• Grilled cheese: Oh My Grill food truck.

• Juices: Juice Up 412.

• Meat and vegetable stew: Bar Marco, Strip District.

Organizers have ordered five big charcoal grills, so chefs will cook in two shifts during the three-hour event, which starts as students are being dismissed from school.

Mr. Fry from Bar Marco helps to run Obama Academy's cooking club. He said he's always dismayed when he sees students in the neighborhood after school "all lined up at Sunoco, elbows deep in orange chips." He hopes tomorrow's event on the school football field will serve as a "big party -- a celebration of better food" where students and community members will be able to learn about healthy options.

Those who attend will be able to sample the chefs' creations.

The party also will feature a stage with live music, plus vendor tables where community members can learn about food careers, meet local farmers, sign up for CSAs and get nutrition information. Admission is free.

Eat'n Park:

The restaurant chain will offer a free salad bar for children ages 10 and under with the purchase of an adult salad bar Friday, May 17.

Parkhurst Dining:

The corporate dining arm of Eat'n Park, which manages cafeterias at Google Pittsburgh, the Pittsburgh Steelers headquarters, Bayer, Highmark, Carnegie Museums and other area businesses and corporate offices, will offer special Food Revolution Day entrees during lunch Friday, May 17. The dishes will be made fresh with local ingredients and will include black bean soup, avocado tostadas and a variety of chipotle-seasoned entrees, including pork tenderloin, crab cakes, orange chicken, turkey burgers and turkey meatloaf. Diners who choose one of the entrees will receive a free bag of chipotle seasoning mix and recipe cards for all the entrees.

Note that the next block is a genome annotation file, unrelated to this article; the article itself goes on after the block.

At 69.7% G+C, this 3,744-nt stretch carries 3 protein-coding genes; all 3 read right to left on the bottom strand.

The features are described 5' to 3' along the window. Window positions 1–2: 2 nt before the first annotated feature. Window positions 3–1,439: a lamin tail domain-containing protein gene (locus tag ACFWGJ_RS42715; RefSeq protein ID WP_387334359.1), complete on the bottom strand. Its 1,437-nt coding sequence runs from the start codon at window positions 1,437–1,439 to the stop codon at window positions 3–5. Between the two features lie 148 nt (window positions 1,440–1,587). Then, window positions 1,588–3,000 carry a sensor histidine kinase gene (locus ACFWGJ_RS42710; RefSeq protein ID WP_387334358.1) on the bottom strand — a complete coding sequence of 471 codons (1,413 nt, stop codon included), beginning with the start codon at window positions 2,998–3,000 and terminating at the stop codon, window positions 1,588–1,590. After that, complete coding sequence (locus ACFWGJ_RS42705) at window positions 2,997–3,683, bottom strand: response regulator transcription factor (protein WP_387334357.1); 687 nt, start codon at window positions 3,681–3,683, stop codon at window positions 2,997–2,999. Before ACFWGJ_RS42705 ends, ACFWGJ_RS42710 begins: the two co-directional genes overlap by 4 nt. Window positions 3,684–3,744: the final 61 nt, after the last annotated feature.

Propel Braddock Hills High School:

The school is welcoming Adagio Health to make smoothies Friday, May 17, for the entire student body. The school also will offer presentations from other health organizations, release a healthy cookbook compiled by school staff, and reopen the school store with a more nutritious menu.



Chipotle seasoning

  • 2 tablespoons ground chipotle pepper

  • 3 tablespoons chili powder

  • 2 tablespoons ground cumin

  • 2 teaspoons dried oregano

  • 2 teaspoons granulated garlic

  • 2 teaspoons onion powder

  • 1 tablespoon kosher salt

  • 2 teaspoons cinnamon

Combine all ingredients and store in sealed container. Use to season meats, fish, vegetables or other dishes.



Chipotle chicken with sour orange

  • 4 boneless, skinless chicken breasts

  • 1/4 cup orange juice

  • 1/4 cup lime juice

  • 1 garlic clove, minced

  • 1 teaspoon chipotle seasoning (see above)

  • 1 tablespoon vegetable oil

Place all ingredients in bowl and marinate 30 minutes.

Preheat a large nonstick skillet over medium-high heat.

Remove chicken from marinade and sear 5 minutes on each side.

Add marinade to skillet and allow sauce to reduce until chicken is cooked to an internal temperature of 165 degrees.

Serve chicken with sauce poured over top.

-- Parkhurst Dining



Potato salad for a crowd

Dave Andia, chef at Spoon in East Liberty, will serve this potato salad with grilled chicken that he prepares with students at Barack Obama Academy's Food Revolution Day party.

  • 10 pounds fingerling potatoes

  • 2 cups whole-grain mustard

  • 1 cup Dijon mustard

  • 1 cup apple cider vinegar

  • 3 cups oil

  • 2 large onions, minced

  • 20 stalks celery, minced

2 bunches fresh parsley, chopped

Cut potatoes into coins. Cook in simmering water until tender.

Combine remaining ingredients in a large bowl.

Add warm potatoes to mustard mixture and stir well. Chill overnight. Stir again before serving.

-- Chef Dave Andia

food

Rebecca Sodergren: pgfoodevents@hotmail.com or on Twitter @pgfoodevents.